Monday, February 13, 2012


My mother recommended the book Eating Animals several times over the past few months. I had been aware of the book when it was published, but I felt little desire to read it at the time. I knew that the author, Jonathan Safran Foer, was a vegetarian, and I knew the book was more concerned with factory farming than with husbandry. I assumed that nothing in the book would be news to me, that I would agree with it about factory farming, and disagree with it in a couple of other areas.

Not to brag, but these predictions were pretty dead on. But I nevertheless truly enjoyed the book. It is well written, and it is more Socratic than polemic in its approach to the morality of eating animals. An early example - Foer discusses whether we should be more accepting of eating dogs and cats. Even when he describes the atrocities of factory farming, he does so in a straightforward manner, often letting the words of slaughterhouse workers stand on their own.

Where do I disagree with the book? It does not go into great depth concerning the supposed health benefits of a vegetarian diet, and this superficial treatment in no way altered my views on what constitutes sound nutrition. I also would have enjoyed a more nuanced examination of two aspects.

The first is the ability of well managed pasture to sequester carbon, and the role this might play in offsetting the supposed environmental impact of raising ruminants. The second critique, which I believe applies to virtually every discussion of diet in relation to land use, is the failure to consider the productivity of land in the long term. What I mean by this is that, while it is certainly true that raising a year's worth of vegetarian food requires a far smaller area than raising a year's worth of animal products, this does not take into account inputs. While even perfectly managed pasture, at least here in the eastern portion of the country, will require some mineralization to stay balanced, the required inputs are miniscule compared to those needed to keep a piece of cultivated land productive.

But the book is worth reading in that it relentlessly asks questions of us that we should be asking ourselves. The food choices we make, as much as we prefer not to think about it, have profound impacts in the world. The fact that we do not see these impacts does not make them any less real, and does not make us any less culpable. Even if you, like me, think you know all about this, I would still recommend the book. If nothing else it is a visceral, rather than simply intellectual, reminder of the unsavory truth.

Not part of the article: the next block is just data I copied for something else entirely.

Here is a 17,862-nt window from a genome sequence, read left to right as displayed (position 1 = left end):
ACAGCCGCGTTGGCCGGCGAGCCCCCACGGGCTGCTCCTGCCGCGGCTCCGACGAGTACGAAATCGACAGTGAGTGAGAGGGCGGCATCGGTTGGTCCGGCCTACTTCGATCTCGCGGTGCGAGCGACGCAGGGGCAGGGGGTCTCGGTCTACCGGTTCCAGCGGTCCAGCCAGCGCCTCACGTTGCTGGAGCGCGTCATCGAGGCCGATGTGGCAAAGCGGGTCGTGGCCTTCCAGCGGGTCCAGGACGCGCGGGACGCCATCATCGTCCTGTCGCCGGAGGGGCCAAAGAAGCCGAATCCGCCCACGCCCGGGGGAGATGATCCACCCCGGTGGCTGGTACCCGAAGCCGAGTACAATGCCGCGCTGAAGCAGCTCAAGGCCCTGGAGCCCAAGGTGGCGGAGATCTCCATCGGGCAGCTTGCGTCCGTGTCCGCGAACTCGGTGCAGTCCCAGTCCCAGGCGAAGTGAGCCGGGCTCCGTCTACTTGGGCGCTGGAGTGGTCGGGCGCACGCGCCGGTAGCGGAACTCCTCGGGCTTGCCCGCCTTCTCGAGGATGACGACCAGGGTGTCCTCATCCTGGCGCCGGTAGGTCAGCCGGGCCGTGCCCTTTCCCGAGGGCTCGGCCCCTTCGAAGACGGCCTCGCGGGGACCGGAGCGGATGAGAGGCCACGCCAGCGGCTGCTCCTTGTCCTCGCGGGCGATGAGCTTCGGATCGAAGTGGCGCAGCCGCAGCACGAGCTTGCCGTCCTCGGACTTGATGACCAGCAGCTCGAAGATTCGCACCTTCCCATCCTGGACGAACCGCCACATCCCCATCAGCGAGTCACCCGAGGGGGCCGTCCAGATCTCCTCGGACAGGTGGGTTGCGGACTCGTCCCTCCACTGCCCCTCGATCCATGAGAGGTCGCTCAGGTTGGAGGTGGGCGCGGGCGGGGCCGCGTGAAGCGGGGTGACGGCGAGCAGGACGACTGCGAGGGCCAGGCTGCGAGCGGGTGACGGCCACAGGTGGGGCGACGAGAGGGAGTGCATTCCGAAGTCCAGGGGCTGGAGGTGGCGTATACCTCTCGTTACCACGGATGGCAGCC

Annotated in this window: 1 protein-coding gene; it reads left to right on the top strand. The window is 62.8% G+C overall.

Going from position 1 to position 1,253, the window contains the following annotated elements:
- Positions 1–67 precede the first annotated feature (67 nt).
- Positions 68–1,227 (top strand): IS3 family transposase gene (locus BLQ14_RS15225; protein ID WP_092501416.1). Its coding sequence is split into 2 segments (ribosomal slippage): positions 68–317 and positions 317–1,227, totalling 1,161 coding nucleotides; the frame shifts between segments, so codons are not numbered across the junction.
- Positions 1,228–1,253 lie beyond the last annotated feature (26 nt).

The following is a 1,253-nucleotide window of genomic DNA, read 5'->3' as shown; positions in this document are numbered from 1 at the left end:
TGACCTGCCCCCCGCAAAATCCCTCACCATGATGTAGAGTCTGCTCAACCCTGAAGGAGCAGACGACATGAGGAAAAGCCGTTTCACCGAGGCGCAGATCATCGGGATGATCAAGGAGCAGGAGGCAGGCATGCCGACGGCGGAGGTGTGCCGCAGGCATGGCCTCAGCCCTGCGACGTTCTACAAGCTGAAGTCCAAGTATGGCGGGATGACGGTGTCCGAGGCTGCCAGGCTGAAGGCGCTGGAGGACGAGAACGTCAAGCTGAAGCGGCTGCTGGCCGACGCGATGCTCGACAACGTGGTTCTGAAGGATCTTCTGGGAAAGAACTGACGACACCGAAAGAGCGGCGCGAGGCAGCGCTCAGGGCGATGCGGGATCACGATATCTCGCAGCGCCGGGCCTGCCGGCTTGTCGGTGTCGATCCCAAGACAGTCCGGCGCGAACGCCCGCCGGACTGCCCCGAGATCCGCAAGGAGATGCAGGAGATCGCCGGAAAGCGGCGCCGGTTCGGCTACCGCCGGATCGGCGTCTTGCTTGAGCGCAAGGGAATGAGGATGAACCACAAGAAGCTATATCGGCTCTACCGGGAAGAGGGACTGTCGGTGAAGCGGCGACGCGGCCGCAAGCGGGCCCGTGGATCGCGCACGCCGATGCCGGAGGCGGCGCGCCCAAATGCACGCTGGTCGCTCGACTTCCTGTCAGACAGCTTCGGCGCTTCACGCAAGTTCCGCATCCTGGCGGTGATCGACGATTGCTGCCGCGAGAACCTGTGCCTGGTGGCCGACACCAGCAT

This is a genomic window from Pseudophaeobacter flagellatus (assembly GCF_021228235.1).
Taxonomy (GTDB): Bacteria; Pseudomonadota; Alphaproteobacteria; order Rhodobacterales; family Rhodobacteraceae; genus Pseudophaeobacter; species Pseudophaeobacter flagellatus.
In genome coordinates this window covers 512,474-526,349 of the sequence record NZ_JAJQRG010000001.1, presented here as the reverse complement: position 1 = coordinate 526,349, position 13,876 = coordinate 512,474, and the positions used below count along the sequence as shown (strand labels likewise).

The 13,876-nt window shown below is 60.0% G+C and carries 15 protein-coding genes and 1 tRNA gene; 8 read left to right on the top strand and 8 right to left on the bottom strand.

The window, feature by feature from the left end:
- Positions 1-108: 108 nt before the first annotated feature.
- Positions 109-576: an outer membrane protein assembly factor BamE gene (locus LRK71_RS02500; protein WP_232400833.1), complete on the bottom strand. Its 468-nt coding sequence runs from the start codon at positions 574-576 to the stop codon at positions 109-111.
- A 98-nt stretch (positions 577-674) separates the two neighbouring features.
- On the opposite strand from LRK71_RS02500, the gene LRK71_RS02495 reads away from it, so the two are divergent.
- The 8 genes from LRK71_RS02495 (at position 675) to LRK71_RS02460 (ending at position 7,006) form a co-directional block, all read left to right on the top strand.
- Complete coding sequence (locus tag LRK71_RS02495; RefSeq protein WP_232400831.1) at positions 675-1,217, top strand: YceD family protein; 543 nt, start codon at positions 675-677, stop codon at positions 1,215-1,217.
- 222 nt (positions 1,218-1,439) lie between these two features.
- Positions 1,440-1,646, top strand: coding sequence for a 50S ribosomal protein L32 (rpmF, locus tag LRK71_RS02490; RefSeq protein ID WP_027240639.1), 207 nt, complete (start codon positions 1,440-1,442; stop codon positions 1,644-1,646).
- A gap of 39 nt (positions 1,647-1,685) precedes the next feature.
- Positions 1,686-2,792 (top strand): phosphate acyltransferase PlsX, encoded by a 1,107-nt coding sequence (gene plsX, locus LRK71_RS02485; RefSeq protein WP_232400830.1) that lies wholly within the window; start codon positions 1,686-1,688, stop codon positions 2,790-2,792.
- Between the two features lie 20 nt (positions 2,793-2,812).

Tuesday, February 7, 2012


In the middle of this, my second winter tending chickens, I've been reflecting on a few changes made since last year that have offered more happiness for myself and for our flock.

In late August I purchased fifty pounds of an organic, locally grown wheat from the Gianfortes (check them out because they are really wonderful). It had been a wetter and wilder growing season than anyone would have lked, and the wheat I bought hadn't dried properly. I stored 25 pounds in a bucket with a lid in our pantry, and froze the other 25. The 25 pounds in the bucket had too high a moisture content and slowly molded.

The upside is that the grains still have enough energy within them to sprout, so I've been transforming this loss into an ecstatic pleasure for the chickens. Those apples above are unfortunate victims of an overactive refrigerator that decided to blast everything one night while we slept. I had them frozen for months, thinking I would bake something and decided to get real the other day. The chickens decimated them gladly within minutes.

I've taken up the practice of scraping the roosts and the floor clear of poop when I enter the egg mobile. There is a long running argument in my head about whether or not this is a waste of my time. The clarity I've found is in the word agriculture. This little arrangement - this house, the birds, the feeding, the watering, the cleaning, the egg collecting - would not be happening were it not for me (we) and our human interest in this relationship. I don't poop on the floor, and I don't like walking in poop in the floor. So, I've become content to let this action be a reflection of my values and let the chickens keep theirs. It feels great to have a clean house, even if it is a chicken house. I collect most of the refuse into a 5 gallon bucket that I empty into a large feed bag when it's full. A few handfuls of saw dust keep the odors down, and we intend to compost it in the spring with the manure we collect in the barn from the cows.

These are the incredible tools for poop scraping.

The dance begins again.

Apparently I am not the only one who sees the value in chicken manure. A mouse (or rat?) has now found my stash and ripped into it. What a (un?)fortunate fellow.

Lastly, I hammered some long nails into the vertical posts of the egg mobile and cut their heads off with our bolt cutter. Now I can plunge the occasional mushy vegetable from our store onto this spear, and the chickens entertain themselves at length in the pecking.

They escort me to the gate most days. Even though the bucket was emptied before them, they can't help but hold out hope for more. They're never rewarded in this, but I enjoy their company.

- Alanna